Abortion – safe or unsafe, legal or illegal – has existed throughout history. Yet, it continues to be the most sensitive and controversial issue in reproductive health.
The WHO has disclosed that an average of 73.3 million – safe and unsafe – abortions took place worldwide per year between 2015 and 2019, with the rate of abortions being higher in developing regions than in developed ones.
Abortion Law: Global Comparisons
A recent spate of state laws to restrict abortion services in the United States has reignited debate over the procedure. How does the United States’ regulation of abortion compare to the rest of the world?
by Rachel B. Vogelstein and Rebecca Turkington
July 15, 2019
The past fifty years have been characterized by an unmistakable trend toward the liberalization of abortion laws, particularly in the industrialized world. Amid ongoing debate over the procedure, the trend has coincided with a drop in abortion rates worldwide. As nations across the globe have expanded the grounds on which women can access reproductive health services, the quality and safety of abortion care has improved, as has maternal survival.
Abortion rates are relatively similar between countries with highly restrictive abortion laws and those where the procedure is permitted without restriction, at between 34 and 37 per 1,000 women annually [PDF], but the safety of the procedure diverges widely: almost 90 percent of abortions in countries with liberal abortion laws are considered safe, compared with only 25 percent of those in countries in which abortion is banned.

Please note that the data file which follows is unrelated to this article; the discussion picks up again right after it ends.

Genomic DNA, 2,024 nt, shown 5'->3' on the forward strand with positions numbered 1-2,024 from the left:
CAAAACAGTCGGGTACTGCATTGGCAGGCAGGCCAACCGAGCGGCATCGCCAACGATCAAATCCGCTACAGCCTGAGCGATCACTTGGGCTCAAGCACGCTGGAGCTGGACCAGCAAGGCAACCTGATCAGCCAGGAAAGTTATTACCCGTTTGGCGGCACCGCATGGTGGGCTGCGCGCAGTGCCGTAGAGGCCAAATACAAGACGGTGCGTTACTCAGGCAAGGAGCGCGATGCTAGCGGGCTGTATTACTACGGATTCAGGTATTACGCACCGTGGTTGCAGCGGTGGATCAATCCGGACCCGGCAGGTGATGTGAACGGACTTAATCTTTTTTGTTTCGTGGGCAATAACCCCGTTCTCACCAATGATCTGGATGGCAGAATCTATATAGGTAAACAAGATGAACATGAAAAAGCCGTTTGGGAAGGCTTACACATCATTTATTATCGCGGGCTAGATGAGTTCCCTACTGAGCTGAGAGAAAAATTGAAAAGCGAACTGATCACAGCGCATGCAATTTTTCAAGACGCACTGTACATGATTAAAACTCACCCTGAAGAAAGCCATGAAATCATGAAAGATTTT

A human health project
Empowering women to make reproductive choices and opt for quality family planning services can help India not only address the fertility challenge but fulfill the ICPD pledge
Friday, 12 July 2019
Ever since 1989, July 11 is observed as the World Population Day to draw attention to issues surrounding human population. The urgent need to provide an enabling environment to facilitate women’s autonomy in reproductive decisions was underlined five years later in 1994 at the Cairo International Conference on Population and Development (ICPD). Here, for the first time, an international agreement, recognising the right to sexual and reproductive health, was signed by 179 countries, including India.